Why Kosovo is not the ‘heart of Serbia’?
Author: Zlatoje Martinov
Uploaded: Thursday, 17 April, 2008
Article translated from the latest issue of Republika (Belgrade) examines the pattern of myth-making about Kosova that has long dominated Serbian political ideology
We have witnessed over the past months and years the revival of old and the creation of new myths about Kosovo. As in the 19th and 20th centuries, now again at the beginning of the 21st Kosovo is once more assuming a key place in the fate of Serbian society and each of its members. The trouble is that the constant production of this myth, and its consolidation in people’s minds, now no longer involves only nationalists as at the time of Slobodan Milošević, but also forces of a so-called democratic character, with only a small number of politicians and intellectuals (among whom the author of this text proudly numbers himself) resisting. For two centuries now we have been slaves to the myth of a ‘restoration of Dušan’s empire’and an all-Serb unity that could be achieved only by fulfilling ‘the Kosovo pledge’, and have sacrificed a good part of our European destiny and civilisational advance to it.
The second half of the 19th century was spent in conflicts over the basic direction in which the ship of state and nation should point. The current that won was the one which believed that the Kosovo ideal should be the basic meaning of every Serb’s life, and that all those who thought otherwise - and there were such people - should become the target of political repression and subject to uncontrolled violence by angry mobs (as in the Great National Eruption of 1887), or at best be described as national traitors by court poets. Tangible matters like the normal lives of individuals or the material development of society were sacrificed in the name of the myth and the metaphysical, irrational Beyond. The idea of a Normal Society was sidelined in favour of the idea of a Great State. When, after Turkey’s defeat in the Second Balkan War of 1912, Kosovo with its majority non-Serb population found itself after many centuries once again part of the Serbian state, it was not paid the attention worthy of a glorious myth: it was and remained the most non-Serb area of Serbia, and of the subsequent State of Serbs, Croats and Slovenes, i.e. Yugoslavia, and also their most backward part in a material sense.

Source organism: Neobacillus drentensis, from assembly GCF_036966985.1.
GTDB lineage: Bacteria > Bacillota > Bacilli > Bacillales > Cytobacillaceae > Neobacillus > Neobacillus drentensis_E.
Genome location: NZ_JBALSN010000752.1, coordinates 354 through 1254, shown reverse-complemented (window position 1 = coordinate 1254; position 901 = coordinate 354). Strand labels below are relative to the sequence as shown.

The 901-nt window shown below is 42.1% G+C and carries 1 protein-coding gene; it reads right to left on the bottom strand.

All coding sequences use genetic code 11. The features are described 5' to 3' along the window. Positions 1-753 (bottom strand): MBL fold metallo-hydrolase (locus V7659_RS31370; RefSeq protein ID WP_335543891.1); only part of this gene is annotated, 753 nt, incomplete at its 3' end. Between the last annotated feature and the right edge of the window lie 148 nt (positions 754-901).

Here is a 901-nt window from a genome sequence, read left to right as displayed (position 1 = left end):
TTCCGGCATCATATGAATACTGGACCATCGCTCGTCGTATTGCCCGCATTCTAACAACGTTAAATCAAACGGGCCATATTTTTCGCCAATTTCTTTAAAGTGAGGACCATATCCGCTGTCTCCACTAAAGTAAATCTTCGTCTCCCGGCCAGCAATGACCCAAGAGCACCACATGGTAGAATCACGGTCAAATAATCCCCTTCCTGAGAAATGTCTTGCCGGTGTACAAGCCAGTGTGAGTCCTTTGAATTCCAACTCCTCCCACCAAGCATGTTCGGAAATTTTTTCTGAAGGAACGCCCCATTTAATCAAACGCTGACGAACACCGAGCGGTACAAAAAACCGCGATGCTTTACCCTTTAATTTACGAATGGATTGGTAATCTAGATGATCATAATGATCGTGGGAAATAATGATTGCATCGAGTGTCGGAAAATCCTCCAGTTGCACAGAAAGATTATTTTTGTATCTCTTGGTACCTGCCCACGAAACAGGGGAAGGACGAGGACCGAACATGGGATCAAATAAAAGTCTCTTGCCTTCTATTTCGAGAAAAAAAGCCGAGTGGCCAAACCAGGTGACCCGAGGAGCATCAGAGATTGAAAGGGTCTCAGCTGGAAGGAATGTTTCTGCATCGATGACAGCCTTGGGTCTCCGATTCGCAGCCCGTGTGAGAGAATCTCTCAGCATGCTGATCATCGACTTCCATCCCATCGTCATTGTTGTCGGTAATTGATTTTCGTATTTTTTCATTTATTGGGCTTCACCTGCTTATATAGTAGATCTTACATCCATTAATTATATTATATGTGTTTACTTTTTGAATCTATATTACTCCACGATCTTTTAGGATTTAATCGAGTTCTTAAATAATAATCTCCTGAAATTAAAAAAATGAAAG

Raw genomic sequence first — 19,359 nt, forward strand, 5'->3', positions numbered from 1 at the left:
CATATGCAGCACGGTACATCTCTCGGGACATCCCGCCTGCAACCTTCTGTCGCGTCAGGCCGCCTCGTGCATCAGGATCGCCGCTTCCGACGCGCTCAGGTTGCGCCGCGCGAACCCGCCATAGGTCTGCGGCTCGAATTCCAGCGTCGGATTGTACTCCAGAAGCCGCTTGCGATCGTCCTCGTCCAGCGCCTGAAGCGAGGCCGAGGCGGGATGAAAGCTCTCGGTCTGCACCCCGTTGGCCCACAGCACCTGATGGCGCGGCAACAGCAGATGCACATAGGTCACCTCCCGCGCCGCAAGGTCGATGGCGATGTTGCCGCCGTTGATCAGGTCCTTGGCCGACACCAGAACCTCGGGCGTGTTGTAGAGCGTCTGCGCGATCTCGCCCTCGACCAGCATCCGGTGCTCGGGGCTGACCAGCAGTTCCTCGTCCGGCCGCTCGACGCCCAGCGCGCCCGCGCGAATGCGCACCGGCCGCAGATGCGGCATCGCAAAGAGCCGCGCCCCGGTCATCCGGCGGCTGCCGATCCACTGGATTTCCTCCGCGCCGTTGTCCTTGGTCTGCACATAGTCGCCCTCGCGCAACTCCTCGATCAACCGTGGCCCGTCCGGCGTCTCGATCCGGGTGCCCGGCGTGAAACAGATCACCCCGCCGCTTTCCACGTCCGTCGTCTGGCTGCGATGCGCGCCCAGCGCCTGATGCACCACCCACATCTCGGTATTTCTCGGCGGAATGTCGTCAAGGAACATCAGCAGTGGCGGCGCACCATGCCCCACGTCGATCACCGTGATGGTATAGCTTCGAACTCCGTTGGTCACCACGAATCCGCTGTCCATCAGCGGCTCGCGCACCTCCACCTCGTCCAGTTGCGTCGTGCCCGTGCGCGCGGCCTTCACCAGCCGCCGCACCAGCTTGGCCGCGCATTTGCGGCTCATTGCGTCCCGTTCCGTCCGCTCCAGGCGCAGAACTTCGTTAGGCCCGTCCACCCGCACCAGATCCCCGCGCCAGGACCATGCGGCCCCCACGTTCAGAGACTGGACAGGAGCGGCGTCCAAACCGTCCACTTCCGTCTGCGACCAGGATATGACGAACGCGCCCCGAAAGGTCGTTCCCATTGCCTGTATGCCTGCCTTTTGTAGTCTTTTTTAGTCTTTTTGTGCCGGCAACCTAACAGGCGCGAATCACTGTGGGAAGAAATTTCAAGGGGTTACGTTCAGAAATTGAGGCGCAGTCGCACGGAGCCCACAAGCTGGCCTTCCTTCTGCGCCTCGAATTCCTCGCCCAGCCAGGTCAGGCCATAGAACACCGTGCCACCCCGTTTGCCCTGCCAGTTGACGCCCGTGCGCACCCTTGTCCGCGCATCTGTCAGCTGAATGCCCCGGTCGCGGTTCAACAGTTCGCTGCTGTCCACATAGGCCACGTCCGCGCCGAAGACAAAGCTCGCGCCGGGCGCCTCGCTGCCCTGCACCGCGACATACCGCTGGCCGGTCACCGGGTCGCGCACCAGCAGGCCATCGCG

Many endeavoured, in the best Nazi manner, to make Kosovo Serb: for example, Vasa Čubrilović, who in his notorious St Sava lecture of 1937 offered a recipe on how to achieve ‘the final solution’. It was necessary ‘to drive a wedge’ resolutely and forever ‘and break up the Albanian triangle’ - advised the renowned professor and erstwhile member of ‘Young Bosnia’ - by having paramilitaries, ‘ostensibly without our government’s knowledge, attack and burn down their villages to make the Albanians emigrate’. He added: ‘... this will cause some noise, but if Stalin can today move whole nations from one end of Russia to the other, why should we not do something similar to the Albanians?’ There is not a word here about the material development of Kosovo, ‘the heart and soul of every Serb’. This divested the myth of its glorious aura, leaving behind only its political essence: struggle for a territory that would become purely Serb in ethnic terms.
It has remained like that to this day. In periods when state propaganda dies down, Kosovo in the popular mind is everything but ‘the heart’, everything but ‘the soul’ of Serbia.
Kosovo was lost long ago
Wars were waged for this territory, causing death and misery to innocent citizens on both sides, and in 1999 Kosovo was really lost. Today, politically in a formal sense too, since the new state has been recognised by a host of powerful states; ethnically, since there are there two million Albanians and 150,000 Serbs; and culturally, because a new national model has taken hold there. Yet the myth stubbornly persists. Most Serbs do not in fact have any emotional tie to Kosovo, most of them have never been to Kosovo, and such ties - if any - that remain are owed exclusively to the powerful media promotion of the newly created myth that the ‘Kosovo pledge’ remains to be fulfilled, and that ‘every Serb must subordinate his life to that aim’. And where such an ‘exalted aim’ is involved, any resistance to it is not only useless but also treated as high treason.
This is why today, at the end of March 2008, the few democratically minded people hesitate to declare publicly that Kosovo is in no way the heart of Serbia. That Kosovo is definitely not Serbia, but a new state in Europe. That the Serbian government’s policy consists of inciting violence, disorder and confusion in northern Kosovo, in order to provoke the Albanians to respond to Serb violence with their own stronger variety. That the government spends taxpayers’ money in the mad and fantastic hope that ‘Kosovo will again be Serb’. That it will join the EU and then block the entry into the Union of ‘the false NATO state of Kosovo’. The citizens of Serbia, however, for who knows which time in the modern Serbian history of the last two centuries, are also hostages to a myth, who can be disqualified from joining the process of Europeanisation and modernisation at the very start of the 21st century, condemned to wait for another chance, maybe in the next century. Provided, of course, that the vampire of the Myth does not once again rise.
Translated from a longer text in Republika (Belgrade), 426-427, April 2008.